Aside from app updates, installing the latest iOS version available for your iPad Pro is also recommended. Aside from providing new features, iOS updates also embed fix patches or codes that are programmed to eliminate existing system bugs that caused stubborn symptoms like recurring boot loops or random restarts. A better way to update an iOS device in this state is through iTunes. You will need to use a Mac or Windows computer to carry out this update process. Once everything is set, follow these steps to start check for and updating your iPad Pro:
- Connect your iPad to the computer using the Apple-supplied USB cable.
- Open iTunes on the computer then select your iPad when it shows up.
- Then click the Summary section on the left side of the iTunes main screen.
- Click the button to Check for Update.
- If an iOS update is available, click the command to Download and Update.
- Enter your passcode when asked to proceed.
- Then follow the rest of the onscreen commands to finish updating.
When the iOS update installation is complete, you can disconnect your iPad from the computer. Then reboot the iPad to save the recent system changes and likewise to refresh apps and services.
Fifth solution: Restore your iPad Pro in recovery mode.
Major system errors including post-update bugs and associated symptoms that could not be rectified by a factory reset are usually addressed by a recovery mode restore. This process however may result in permanent data loss, so backing up of important files to iTunes is highly recommended. Once you’re all set, follow these steps to put your iPad Pro in recovery mode and restore iOS in iTunes:
- Connect your iPad Pro to the computer using the USB/Lightning cable.
- When your iPad is connected, open iTunes on your computer.
- Then on your iPad Pro, quick-press and release the Volume Up button.
- Now, quick-press and release the Volume Up button.
- Finally, press and hold the Power button until the Recovery Mode screen (Connect to iTunes screen) appears.
You will then see an iTunes message saying that it has found your device in recovery mode. Just follow the onscreen commands and controls to Restore your iPad Pro. The restore process may take longer depending on the iOS file that you’re going to restore from and other factors like system file download duration. Just wait until the process is complete and then you can exit recovery mode by performing a forced restart on your iPad Pro. By then it is safe to disconnect your iPad from the computer.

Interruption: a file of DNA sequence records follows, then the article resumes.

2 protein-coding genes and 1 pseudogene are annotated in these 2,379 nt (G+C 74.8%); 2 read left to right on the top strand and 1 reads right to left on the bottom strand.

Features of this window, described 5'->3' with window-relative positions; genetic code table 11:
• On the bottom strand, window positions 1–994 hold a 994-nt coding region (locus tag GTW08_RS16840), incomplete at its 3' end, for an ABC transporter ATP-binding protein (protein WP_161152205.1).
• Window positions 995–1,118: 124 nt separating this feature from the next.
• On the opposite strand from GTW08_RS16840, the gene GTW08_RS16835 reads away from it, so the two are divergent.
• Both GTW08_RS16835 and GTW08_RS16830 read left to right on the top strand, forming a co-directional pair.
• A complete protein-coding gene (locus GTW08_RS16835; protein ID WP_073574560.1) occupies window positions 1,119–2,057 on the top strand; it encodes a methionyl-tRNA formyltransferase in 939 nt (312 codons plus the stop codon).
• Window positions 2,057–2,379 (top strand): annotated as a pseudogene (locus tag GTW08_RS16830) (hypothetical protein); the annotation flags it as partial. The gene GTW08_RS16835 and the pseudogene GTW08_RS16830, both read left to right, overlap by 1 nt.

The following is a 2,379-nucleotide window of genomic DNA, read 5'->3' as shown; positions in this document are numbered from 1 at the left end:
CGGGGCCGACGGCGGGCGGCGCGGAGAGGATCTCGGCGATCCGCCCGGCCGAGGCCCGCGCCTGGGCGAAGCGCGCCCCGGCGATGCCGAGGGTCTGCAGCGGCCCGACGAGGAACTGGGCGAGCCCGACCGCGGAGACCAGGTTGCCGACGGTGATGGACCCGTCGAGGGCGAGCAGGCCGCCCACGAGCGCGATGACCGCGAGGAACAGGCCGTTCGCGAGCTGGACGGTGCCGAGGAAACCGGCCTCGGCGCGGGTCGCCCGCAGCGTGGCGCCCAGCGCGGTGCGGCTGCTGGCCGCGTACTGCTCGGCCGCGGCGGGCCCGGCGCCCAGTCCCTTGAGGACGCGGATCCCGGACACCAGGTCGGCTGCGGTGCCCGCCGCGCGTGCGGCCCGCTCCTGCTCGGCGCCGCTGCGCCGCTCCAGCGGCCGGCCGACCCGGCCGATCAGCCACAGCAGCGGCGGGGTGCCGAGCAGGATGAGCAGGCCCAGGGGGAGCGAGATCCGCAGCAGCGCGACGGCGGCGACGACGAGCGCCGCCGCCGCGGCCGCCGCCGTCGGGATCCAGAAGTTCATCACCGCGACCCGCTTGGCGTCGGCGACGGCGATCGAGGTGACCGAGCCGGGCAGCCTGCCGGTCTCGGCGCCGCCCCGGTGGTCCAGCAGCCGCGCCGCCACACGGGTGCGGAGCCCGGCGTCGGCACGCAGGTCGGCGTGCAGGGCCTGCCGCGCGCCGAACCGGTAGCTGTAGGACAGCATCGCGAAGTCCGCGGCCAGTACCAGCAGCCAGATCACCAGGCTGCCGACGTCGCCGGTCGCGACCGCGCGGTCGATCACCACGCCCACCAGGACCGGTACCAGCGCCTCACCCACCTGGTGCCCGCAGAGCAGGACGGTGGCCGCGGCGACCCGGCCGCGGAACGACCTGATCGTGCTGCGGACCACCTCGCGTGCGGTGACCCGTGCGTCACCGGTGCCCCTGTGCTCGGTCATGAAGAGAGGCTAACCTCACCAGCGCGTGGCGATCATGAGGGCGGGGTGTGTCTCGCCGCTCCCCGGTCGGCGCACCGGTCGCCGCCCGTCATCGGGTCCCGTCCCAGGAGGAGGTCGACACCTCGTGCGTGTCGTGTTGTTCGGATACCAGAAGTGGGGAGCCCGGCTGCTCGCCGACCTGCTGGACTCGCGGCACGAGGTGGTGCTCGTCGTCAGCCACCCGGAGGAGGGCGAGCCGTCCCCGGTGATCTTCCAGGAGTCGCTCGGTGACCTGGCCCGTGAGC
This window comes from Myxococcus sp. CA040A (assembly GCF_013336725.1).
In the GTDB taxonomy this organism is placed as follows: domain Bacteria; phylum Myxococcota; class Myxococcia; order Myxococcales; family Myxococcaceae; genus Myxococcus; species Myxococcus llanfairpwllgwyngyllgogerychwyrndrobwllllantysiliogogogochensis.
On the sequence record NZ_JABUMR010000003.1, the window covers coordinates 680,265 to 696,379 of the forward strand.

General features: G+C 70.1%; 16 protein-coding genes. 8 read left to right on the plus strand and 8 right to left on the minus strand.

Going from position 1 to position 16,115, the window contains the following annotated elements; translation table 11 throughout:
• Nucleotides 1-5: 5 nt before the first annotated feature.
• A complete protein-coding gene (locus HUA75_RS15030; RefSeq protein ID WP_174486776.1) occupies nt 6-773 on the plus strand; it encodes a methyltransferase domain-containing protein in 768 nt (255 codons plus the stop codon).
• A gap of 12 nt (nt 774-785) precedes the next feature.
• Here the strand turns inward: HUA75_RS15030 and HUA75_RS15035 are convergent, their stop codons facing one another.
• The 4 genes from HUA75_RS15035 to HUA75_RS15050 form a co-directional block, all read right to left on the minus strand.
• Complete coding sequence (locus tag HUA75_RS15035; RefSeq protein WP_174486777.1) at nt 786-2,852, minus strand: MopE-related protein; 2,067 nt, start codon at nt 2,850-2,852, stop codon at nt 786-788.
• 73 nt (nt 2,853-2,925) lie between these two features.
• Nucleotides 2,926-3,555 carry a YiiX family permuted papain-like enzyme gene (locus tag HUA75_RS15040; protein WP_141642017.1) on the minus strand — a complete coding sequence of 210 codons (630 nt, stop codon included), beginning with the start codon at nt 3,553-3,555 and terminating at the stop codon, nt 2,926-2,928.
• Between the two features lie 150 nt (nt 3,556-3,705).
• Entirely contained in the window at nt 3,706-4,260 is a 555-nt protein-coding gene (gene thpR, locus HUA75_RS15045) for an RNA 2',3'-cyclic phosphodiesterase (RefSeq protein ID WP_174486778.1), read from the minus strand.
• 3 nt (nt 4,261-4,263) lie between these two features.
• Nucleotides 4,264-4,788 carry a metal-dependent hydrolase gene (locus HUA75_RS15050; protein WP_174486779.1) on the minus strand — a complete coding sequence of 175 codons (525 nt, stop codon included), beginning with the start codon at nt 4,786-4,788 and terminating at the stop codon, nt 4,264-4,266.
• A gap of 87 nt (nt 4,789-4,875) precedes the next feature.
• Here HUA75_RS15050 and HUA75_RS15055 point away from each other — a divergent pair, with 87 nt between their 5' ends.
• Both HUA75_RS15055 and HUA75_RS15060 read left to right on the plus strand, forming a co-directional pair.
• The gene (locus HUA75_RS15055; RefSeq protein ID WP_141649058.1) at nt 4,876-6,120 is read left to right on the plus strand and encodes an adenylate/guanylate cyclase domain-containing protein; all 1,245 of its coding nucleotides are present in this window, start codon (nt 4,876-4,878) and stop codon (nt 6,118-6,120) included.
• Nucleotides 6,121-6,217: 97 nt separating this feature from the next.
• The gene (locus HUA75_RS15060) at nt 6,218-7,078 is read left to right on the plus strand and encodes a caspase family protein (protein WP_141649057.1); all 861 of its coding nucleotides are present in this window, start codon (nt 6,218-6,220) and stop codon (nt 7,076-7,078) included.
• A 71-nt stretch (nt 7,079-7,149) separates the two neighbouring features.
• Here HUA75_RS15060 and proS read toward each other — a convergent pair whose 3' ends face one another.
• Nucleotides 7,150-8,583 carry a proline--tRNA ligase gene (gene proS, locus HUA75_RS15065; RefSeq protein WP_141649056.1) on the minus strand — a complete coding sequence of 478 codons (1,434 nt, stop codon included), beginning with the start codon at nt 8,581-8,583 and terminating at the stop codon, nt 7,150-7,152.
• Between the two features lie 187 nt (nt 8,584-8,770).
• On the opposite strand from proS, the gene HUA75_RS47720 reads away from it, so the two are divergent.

Last resort: Restore your iPad in DFU mode.
If the recovery mode restore still failed to correct the error and your iPad Pro continues to restart on its own, performing a DFU mode restore can be considered among the last options. This is the deepest type of iOS restore you can do to fix and repair major system errors including a totally corrupted iOS. Again you will use iTunes on a computer to get this restore done so be sure to ready your equipment. Then proceed to these steps whenever you’re ready to put your iPad Pro in DFU mode then carry out a thorough system repair and restore through iTunes:
- Connect your iPad to the computer using the original USB cable.
- Open iTunes on your computer.
- Quick-press and release the Volume Up button.
- Then quick-press and release the Volume Down button.
- Now, press and hold the Power button until the iPad screen turns black.
- After 10 seconds, press and hold the Volume Down button while still holding down the Power button for another 5 seconds.
- After 5 seconds, release the Power button but keep holding the Volume Down button for another 10 seconds.
At this point, iTunes will display an alert message saying that it has detected an iPad in recovery mode and that you must restore this iPad before it can be used with iTunes. This message prompt should serve as a clue that your iPad has already entered DFU mode and is ready for iOS repair and system restore through iTunes.
Does your iPad Pro continue to restart on its own?
This is likely an indication of a major system issue on the device if not, a damaged component. Performing the above procedures is usually enough to rectify minor and major system errors as well as eliminate other software-related factors that caused the iPad to act up. At this point, you may consider utilizing alternative iOS repair and recovery software. There are actually a lot of applications that are programmed to carry out the same functions or even more with iTunes. These tools are created by third-party developers to address widespread iOS problems that are tied to fatal system errors. Similar to iTunes, third-party iOS repair tools can be downloaded on a compatible computer either Windows or Mac for as long as the minimum system requirements are met. Just search for and pick the preferred tool to use and install it on your computer. And when the software is ready, connect your iPad Pro to the computer just like what you did when using iTunes and then launch the software. Wait until your device syncs with your iOS repair software then follow the onscreen commands to instigate system repair and restore process.
Other owners of iOS device who have encountered the same problem were able to find ultimate solution by removing and reinstalling the SIM card on their respective devices. It turned out that dislodged or loose SIM card can also trigger the device to act up like this.
Taking a trip to a service center is also an option if you suspect that the problem is attributed to hardware damage. Your device might have obtained some port of physical or liquid damage from previous incidents of dropping or liquid exposure.